Rough a map of the human genome

Researchers now have a rough map of the human genome — the genetic blueprint for a human being.

Ninety-five per cent of the human genome is called “junk DNA” — scientists don’t know why it’s there. The five percent that scientists would most like to understand now is distributed throughout the junk. Geneticists — like Lisa Stubbs at Lawrence Livermore National Laboratory in California — are using the mouse genome — completed last December — to sort through the human genome.

Lisa Stubbs: It turns out mice and humans have virtually all of the same genes. They’re not identical, they’ve changed a lot over time, but they’ve only changed in very constrained ways . . .

If genes critical for life mutated too much, the animals wouldn’t survive to pass on their genes. But junk DNA is free to change without consequences — so junk DNA of a mouse and a human no longer look alike. And that’s proved handy to DNA research.

Lisa Stubbs: . . . if you take a piece of human DNA sequence and a related piece of mouse DNA sequence, and you line them up . . . the similar sequences shine out at you as a very small percentage of the genome . . .

This process of comparison has proven essential to spotting the hardest to find, most important human genes.

Genetic information is stored in DNA. You can think of DNA as a long ladder. At each rung, there is a pair of letters. But DNA is extremely small. If you could lay a piece of DNA on its side and zoom in on it so that you could see the individual letters, you could start at one end and “read” the genetic information contained in it. There are only four letters in the DNA alphabet. So an example of what a bit of DNA might say is: GACCTAAGCGGTATT … and so on …

In the case of the human genome, there are millions of letters. So it took many years just to “read” the string of letters in a typical human. Now, an even bigger task is figuring out what it says.

The DNA building blocks (nucleotides) that comprise the human genome are symbolized by the first letters of their chemical names: A, T, C and G. The study of the human genome map is the attempt to find meaningful patterns within a long chain of all possible combinations of these four letters. The “junk DNA” is (apparently) merely filler; although some is made of units scientists understand, such as repetitive, self-replicating elements (related to viruses).

Other junk is completely unrecognizable.

The important regulatory sequences hidden in the remaining five percent are essential to our understanding of how cells and genes communicate and keep our bodies functioning.

The (approximately) five percent of the code that scientists would most like to understand is distributed throughout the junk. Computational tools are used to extract the gems from the junk. Existing programs have done a pretty good job of finding certain protein-coded bits, but using mouse (and other species) strings for comparative purposes has proven essential to the process of spotting the hardest to find, most important genes. These are the regulatory sequences that instruct the protein codes to turn on or off in particular cells at particular times. They are switches, comprising a significant fraction of our DNA.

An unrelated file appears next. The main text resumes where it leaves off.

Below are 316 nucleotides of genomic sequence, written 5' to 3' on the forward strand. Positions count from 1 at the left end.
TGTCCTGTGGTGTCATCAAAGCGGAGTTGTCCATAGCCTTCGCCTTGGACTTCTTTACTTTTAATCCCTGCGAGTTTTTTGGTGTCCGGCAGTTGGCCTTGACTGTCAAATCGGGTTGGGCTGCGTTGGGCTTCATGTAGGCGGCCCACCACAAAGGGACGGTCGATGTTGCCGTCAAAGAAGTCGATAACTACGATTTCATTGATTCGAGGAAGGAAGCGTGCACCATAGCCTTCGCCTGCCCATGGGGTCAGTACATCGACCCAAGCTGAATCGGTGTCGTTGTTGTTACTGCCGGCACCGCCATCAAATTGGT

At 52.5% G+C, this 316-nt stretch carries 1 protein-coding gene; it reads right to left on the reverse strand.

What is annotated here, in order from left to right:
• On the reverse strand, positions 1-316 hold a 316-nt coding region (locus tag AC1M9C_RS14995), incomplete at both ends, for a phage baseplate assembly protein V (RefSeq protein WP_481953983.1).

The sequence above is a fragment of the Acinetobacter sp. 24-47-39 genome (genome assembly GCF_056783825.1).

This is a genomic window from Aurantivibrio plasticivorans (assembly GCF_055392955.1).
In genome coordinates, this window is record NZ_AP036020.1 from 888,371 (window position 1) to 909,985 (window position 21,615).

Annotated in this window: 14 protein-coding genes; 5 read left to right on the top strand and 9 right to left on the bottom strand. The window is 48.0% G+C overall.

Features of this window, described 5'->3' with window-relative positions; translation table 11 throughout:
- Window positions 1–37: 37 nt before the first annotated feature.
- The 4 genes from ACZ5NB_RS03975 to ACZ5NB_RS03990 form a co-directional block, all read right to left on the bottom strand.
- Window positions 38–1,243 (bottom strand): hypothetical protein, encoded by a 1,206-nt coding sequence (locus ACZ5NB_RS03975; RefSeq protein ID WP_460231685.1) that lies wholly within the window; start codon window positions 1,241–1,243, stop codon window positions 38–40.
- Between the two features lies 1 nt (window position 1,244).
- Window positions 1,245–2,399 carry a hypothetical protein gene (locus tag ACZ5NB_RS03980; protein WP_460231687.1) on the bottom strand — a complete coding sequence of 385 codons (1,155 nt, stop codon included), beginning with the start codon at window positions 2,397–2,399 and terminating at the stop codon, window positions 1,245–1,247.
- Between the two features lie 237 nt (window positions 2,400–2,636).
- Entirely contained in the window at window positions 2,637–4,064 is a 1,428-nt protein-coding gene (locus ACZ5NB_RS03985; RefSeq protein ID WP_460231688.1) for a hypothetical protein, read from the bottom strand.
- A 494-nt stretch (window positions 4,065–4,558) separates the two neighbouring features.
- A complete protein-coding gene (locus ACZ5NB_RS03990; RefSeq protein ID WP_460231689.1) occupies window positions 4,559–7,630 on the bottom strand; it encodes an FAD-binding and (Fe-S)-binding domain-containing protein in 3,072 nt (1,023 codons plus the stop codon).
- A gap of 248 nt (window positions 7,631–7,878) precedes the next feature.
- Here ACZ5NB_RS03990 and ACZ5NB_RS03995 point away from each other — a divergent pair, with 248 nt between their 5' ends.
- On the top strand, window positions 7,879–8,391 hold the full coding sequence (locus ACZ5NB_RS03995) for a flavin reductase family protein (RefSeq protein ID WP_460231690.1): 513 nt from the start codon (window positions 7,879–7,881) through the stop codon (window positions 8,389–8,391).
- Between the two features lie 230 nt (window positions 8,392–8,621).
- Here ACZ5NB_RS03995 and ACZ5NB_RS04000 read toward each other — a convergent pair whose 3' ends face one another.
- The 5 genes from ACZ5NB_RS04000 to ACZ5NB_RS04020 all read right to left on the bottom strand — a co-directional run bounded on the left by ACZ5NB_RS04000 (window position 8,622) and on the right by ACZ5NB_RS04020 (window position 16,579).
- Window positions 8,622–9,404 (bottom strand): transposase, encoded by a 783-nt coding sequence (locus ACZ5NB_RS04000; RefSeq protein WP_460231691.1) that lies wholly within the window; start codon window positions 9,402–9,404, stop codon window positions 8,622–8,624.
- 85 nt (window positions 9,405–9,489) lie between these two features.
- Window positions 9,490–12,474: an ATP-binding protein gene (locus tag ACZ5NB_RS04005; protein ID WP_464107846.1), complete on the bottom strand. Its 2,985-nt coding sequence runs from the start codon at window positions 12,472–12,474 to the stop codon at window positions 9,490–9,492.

Every cell in the human body has one (or some) of our approximately 40,000 genes turned on, but the rest are silent. (For example, the carotene gene (involved in hair) shouldn’t be turned on in every cell all the time.) Each cell has its own on/off pattern. And every cell “chooses” a set of genes. A skin cell might choose 15,000 genes because it recognizes the controlling sequences of those genes. These controlling sequences are extremely important, but scientists barely understand them. Locating them is the first step.

Over time DNA accumulates mutations. Every time a cell replicates, a few mistakes are made when the DNA makes a copy of itself. Mutations can also come from exposure to outside elements (e.g. germs). So over evolutionary time quite a few mutations accumulate. Such mutations are passed on to future generations as changes in the genes. This makes us different from each other, and can cause genetic improvements. But mutations within important sequences cripple a gene. Diseases like cystic fibrosis are the result of a single change. So people who inherit them don?t typically survive and contribute to the gene pool. Whereas the junk DNA can accumulate all sorts of changes with no consequences. The important sequences therefore are deemed “protected” because they can?t be passed on. The unprotected junk has been passed on and altered for so long that there is now almost no similarity left between human junk and rodent junk.

Researchers suspected the great similarities between mouse and human genes as far back as ten years ago, but they?ve only found proof within the last couple of years. There is, however, a very small percentage of rodent genes that are quite different from human genes. Researchers want to be sure not to accidentally overlook such genes by mixing them in with the differentiated junk. That’s one of the reasons they?re working on mapping the genomes of more and more species: the more samples available for comparative purposes, the fewer missed genes. Scientists are currently mapping not only the mouse genome, but the cow, the chimpanzee and others, hoping to identify more of these critical regulatory genes in humans.

Scientists hope that understanding the important sequences that mice and humans do not share will lead to a greater understanding of species-specific functions. For example, mice can digest drugs and toxins better than humans.

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